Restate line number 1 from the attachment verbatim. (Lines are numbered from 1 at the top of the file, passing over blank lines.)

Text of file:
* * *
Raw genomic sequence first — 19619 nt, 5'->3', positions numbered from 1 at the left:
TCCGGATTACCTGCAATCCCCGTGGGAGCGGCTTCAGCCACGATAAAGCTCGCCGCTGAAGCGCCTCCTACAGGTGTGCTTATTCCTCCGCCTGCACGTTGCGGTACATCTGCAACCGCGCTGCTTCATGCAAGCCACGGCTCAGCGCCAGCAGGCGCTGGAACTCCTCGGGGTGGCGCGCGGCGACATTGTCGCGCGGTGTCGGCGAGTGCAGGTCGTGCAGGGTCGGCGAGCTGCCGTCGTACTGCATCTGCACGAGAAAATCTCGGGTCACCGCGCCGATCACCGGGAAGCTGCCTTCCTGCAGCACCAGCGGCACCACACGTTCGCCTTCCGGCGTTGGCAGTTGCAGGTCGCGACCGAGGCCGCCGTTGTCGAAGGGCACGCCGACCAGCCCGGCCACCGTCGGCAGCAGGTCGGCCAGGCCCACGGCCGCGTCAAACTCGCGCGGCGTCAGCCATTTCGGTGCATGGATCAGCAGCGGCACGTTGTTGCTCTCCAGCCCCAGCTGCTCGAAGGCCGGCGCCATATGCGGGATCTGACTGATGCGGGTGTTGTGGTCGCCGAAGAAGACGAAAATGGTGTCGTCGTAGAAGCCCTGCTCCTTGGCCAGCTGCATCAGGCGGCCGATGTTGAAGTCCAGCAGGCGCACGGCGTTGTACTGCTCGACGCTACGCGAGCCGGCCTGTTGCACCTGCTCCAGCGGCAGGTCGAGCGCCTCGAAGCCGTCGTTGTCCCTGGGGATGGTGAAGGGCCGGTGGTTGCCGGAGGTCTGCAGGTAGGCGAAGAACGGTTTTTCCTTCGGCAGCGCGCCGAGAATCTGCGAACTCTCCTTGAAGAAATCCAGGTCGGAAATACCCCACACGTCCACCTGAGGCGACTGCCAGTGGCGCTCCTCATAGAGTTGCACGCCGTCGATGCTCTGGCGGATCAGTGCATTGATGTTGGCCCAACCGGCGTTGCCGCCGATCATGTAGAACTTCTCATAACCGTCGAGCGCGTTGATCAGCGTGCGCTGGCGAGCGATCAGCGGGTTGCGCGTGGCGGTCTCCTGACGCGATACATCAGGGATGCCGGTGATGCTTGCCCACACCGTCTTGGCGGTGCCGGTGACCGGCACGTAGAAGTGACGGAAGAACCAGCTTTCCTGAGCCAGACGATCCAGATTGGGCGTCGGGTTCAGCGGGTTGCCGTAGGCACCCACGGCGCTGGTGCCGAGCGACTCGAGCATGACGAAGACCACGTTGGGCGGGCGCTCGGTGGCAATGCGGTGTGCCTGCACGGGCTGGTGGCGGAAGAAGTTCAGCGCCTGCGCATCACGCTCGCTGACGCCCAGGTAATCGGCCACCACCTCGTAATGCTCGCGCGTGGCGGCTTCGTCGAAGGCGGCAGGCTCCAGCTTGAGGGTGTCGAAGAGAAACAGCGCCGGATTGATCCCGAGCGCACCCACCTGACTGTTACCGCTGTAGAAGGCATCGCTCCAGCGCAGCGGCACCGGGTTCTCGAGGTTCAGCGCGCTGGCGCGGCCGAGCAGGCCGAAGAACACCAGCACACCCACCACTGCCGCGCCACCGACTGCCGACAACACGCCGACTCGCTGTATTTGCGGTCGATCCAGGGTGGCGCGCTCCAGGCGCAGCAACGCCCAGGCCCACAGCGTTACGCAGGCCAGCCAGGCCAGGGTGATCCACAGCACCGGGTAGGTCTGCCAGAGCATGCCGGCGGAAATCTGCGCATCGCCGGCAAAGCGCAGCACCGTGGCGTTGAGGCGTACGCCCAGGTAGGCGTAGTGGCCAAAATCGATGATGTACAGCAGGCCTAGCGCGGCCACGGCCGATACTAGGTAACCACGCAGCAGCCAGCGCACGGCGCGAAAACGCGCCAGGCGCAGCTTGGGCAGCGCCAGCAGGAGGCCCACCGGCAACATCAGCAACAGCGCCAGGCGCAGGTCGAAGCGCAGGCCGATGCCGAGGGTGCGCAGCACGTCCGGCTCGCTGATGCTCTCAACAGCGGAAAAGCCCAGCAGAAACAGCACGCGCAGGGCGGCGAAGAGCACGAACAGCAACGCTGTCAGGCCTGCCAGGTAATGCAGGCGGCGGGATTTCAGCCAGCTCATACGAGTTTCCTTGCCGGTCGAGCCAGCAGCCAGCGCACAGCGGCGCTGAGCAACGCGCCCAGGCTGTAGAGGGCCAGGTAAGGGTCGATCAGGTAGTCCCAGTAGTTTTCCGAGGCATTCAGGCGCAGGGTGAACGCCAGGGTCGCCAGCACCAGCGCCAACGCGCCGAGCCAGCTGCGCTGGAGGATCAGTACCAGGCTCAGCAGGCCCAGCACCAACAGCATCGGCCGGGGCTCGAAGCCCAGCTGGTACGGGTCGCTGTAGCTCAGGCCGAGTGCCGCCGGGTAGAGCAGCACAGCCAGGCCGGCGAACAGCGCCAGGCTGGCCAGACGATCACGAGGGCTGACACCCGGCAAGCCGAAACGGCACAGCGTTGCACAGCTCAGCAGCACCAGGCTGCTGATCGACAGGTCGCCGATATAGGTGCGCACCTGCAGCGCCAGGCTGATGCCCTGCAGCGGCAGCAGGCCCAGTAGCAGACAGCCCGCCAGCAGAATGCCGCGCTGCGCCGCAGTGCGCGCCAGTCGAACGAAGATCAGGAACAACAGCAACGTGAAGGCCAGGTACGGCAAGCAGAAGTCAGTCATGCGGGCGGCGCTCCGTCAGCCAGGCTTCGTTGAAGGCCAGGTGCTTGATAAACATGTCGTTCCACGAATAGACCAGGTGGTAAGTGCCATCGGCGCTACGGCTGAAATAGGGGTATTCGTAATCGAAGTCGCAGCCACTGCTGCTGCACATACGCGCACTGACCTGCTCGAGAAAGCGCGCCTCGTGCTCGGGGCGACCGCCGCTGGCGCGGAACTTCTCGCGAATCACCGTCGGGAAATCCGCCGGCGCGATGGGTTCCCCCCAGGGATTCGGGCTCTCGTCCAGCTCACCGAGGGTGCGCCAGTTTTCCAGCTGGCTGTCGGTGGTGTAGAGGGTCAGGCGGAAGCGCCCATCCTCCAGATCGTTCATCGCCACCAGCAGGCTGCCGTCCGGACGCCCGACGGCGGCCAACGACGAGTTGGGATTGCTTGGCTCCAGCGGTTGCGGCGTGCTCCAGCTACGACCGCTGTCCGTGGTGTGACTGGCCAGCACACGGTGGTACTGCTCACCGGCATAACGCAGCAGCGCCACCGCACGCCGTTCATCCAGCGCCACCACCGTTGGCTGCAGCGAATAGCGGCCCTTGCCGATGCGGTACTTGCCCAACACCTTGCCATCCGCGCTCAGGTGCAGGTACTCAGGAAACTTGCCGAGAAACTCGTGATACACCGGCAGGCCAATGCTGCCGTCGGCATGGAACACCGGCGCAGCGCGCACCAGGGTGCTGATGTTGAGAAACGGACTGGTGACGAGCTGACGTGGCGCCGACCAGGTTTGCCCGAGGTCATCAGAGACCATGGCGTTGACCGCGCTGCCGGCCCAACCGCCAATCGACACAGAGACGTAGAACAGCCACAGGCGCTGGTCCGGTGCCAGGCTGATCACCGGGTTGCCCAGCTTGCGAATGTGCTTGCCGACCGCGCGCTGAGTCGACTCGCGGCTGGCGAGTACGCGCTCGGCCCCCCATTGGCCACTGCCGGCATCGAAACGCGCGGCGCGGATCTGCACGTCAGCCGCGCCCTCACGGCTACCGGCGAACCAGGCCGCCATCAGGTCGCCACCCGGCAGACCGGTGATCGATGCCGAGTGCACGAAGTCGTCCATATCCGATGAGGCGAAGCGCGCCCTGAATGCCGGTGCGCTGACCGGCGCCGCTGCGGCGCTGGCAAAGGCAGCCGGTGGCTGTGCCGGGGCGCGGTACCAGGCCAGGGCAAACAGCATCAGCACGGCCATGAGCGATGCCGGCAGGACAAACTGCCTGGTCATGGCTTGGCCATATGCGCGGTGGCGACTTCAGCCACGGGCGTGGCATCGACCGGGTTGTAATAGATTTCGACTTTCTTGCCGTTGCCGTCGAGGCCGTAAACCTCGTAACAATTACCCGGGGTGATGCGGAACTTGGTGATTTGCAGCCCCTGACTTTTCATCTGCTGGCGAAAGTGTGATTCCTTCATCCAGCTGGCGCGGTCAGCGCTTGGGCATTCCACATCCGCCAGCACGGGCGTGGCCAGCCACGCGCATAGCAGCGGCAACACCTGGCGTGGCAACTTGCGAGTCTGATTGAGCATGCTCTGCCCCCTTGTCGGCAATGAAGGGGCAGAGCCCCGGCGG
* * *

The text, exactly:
Raw genomic sequence first — 19619 nt, 5'->3', positions numbered from 1 at the left: